Why the Cleveland Indians Are MLB’s Most Likable Team
What can baseball fans do when their team misses the playoffs or gets knocked out early in the postseason by a better club? The most popular choices would be to:
- Sulk and pretend baseball doesn’t exist until 2017
- Taunt fans of the clubs still playing to even the score, or
- Pick the most likable team left and root for them to win the World Series
If you chose “3,” we present the Cleveland Indians for your consideration. You might have trouble naming an Indians player and probably couldn’t pick one out of a lineup before October, but that’s OK. In fact, the Tribe’s lack of recognizable faces is a reason their (to borrow a phrase from this election season) unfavorability ratings are so low. Apparently, to know someone by sight is the first step toward hating her or him. These guys don’t have the same issues as A-Rod.
But we’re not here to play politics. We’re quite ready to vote for MLB’s most likable team. Here’s why the Indians are the choice in 2016.
No overpaid superstars
What makes fans gripe about their teams most? Aside from what they think the manager could have done better, overpaid players get on people’s nerves to no end. By overpaid, we mean the players who signed giant free-agent deals but did not live up to their salaries. It’s easy to see how Indians management avoided overpaying players in 2016 — they did not sign any player to a contract over $9 million.
In fact, Carlos Santana ($8.25 million) was the Tribe’s highest-paid player last season. It doesn’t get any more budget-friendly than that, folks. Obviously, Cleveland had the lowest payroll of any playoff team. For fans of opposing teams looking for a visiting Indian to hate, the lack of a bloated contract makes it tough. So does the lack of any taunts or pimping by Indians players after home runs or strikeouts. Haters have to work overtime with this bunch.
No one likes it when millionaire athletes whine about umpire calls after a game. However, we’ve heard just that from both Red Sox and Blue Jays players following postseason losses to the Indians. After striking out against Andrew Miller in the ALDS, David Ortiz complained (incorrectly) about bad calls going the Indians star’s way. It was the second time Ortiz made excuses after Miller got the best of him in a big spot. But Cleveland’s three-game sweep of the Red Sox had little to do with an umpire’s calls.
In the ALCS, Jose Bautista embraced the role of complainer-in-chief for Toronto as the Jays went down 0-3 in the series. This time, Bautista mentioned “circumstances” that involved the Indians getting all the calls. Fans probably have a hard time seeing how Bautista’s .111 average in the series — coincidentally, the exact number Ortiz posted in the ALDS — has much to do with one or two bad strike calls. Sounds like these guys are making excuses.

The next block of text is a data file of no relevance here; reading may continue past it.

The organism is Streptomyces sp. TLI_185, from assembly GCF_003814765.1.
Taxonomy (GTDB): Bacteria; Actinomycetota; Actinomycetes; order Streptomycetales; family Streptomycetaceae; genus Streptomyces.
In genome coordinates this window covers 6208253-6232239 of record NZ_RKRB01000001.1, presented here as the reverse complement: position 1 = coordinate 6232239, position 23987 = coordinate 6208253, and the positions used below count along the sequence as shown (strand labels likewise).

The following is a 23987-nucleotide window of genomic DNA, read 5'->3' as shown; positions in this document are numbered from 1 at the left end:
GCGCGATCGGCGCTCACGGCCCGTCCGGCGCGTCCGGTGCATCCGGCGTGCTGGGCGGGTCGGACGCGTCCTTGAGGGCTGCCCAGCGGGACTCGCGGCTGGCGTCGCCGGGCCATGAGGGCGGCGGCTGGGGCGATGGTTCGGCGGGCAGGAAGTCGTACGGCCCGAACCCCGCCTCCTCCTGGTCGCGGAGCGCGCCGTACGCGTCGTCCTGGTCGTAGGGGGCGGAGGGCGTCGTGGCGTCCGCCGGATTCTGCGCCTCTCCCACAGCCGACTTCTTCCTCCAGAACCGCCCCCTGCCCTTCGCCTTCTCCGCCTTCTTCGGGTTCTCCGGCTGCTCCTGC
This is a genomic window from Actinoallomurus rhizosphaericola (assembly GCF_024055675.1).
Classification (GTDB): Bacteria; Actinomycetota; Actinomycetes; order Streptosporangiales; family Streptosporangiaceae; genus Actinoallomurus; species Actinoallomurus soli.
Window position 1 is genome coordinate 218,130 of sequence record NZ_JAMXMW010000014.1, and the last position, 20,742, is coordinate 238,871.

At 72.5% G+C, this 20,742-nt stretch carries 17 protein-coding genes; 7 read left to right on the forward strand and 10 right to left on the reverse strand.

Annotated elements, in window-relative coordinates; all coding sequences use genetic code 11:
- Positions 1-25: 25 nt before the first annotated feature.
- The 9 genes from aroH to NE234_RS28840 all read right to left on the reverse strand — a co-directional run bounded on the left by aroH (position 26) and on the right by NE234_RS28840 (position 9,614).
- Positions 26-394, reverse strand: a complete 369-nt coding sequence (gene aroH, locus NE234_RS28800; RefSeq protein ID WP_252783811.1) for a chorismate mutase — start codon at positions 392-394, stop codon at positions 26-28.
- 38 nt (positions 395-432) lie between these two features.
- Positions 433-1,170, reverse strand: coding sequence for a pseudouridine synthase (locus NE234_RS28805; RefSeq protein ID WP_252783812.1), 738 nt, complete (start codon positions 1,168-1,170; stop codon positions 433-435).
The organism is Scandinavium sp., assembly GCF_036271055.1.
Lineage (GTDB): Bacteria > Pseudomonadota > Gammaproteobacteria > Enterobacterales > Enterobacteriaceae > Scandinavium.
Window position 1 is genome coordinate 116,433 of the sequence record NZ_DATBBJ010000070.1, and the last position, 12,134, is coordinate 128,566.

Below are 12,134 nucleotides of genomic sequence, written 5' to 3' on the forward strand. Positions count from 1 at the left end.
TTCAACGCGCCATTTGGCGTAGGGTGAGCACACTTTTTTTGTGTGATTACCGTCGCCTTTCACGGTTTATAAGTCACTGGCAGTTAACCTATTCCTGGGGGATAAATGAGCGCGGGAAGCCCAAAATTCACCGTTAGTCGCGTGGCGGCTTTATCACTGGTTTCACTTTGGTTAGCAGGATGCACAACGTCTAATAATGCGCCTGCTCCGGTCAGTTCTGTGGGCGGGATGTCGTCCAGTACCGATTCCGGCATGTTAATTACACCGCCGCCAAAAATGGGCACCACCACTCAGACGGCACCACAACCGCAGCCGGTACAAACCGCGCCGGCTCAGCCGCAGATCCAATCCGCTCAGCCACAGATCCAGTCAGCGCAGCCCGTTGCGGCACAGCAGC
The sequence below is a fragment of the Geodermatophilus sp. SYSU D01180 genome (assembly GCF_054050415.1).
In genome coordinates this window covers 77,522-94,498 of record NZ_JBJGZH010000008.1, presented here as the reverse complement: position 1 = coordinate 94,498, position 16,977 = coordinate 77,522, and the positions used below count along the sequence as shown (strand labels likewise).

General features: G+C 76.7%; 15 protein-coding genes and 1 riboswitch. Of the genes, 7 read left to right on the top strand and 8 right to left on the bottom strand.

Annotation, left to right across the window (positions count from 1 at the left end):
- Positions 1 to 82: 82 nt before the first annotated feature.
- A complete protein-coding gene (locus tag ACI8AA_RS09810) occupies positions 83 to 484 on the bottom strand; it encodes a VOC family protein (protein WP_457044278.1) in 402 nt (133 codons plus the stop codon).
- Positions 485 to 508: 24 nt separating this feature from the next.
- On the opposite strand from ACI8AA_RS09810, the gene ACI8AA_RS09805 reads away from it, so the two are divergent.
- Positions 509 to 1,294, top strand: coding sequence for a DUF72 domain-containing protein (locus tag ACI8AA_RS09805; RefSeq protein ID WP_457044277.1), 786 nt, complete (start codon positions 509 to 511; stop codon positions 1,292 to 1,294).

Cleveland does the opposite. Heading into the playoffs, the Indians knew they would be without two of their top three starting pitchers and one of their best position players. Oh, and the Tribe lost starter Trevor Bauer in the first inning of ALCS Game 3. Did they panic and shake their fists at the heavens? No, the bullpen got to work and beat Toronto to take a 3-0 series lead. It would have been easy to make excuses, but the Indians don’t do that.
A clubhouse without egos
When you don’t have a bunch of high-paid stars clashing with rookies and journeymen, a clubhouse will have fewer ego issues. Cleveland seems remarkably devoid of players who crave the spotlight. In fact, the low-key nature of stars Francisco Lindor, Jason Kipnis, Corey Kluber, and Andrew Miller makes them tough to name. Everyone knows villains like A-Rod, Joey Bats, and Bryce Harper by sight and reputation.
We saw a great example of this factor in the ALDS against Boston. Red Sox fans did their best to get inside starter Josh Tomlin’s head by slow-chanting his last name while he threw on the mound. Judging by the right-hander’s solid showing (5.0 IP, 2 ER), it didn’t work. But Tomlin’s reaction was priceless. “I was surprised there were that many people that knew my name, to be honest with you,” Tomlin said with a laugh after the game.
It’s easy to see on the field as well. Notice how Lindor smiles and jogs off the field with his head down after making a sensational play at short. Or how there is no defined Indians closer. Miller, Cody Allen, and Bryan Shaw take turns pitching in the six, seventh, eighth, and ninth innings — and no one cares. How do you not like that?
A low-key manager
Why are the Indians so low-key, so humble, so quiet? Certainly, the players’ personalities have a lot to do with it, but so does manager Terry Francona. He’s just as quiet and low-key while he performs at a high level. You don’t see Francona putting on a spectacle mid-game or showing up umpires. If he has an issue, he takes it up with respect on the field and heads back to the dugout.
Meanwhile, Francona is putting on a clinic in how to win postseason series and making it look easy. When he lost his starter in the bottom of the first in Game 3 of the ALCS, he calmly made a call to the bullpen and got the next 25 outs from six different relievers. He had a plan in place and his players — who knew what might happen with Bauer — executed it perfectly.
From the manager to the 25th man on the roster, Cleveland embodies the underdog spirit you would expect from a team that hasn’t won a World Series since 1948. But we expect that to change in 2016. It couldn’t happen to a better group of ballplayers.
Connect with Eric on Twitter @EricSchaalNY
Statistics courtesy of Baseball-Reference.com.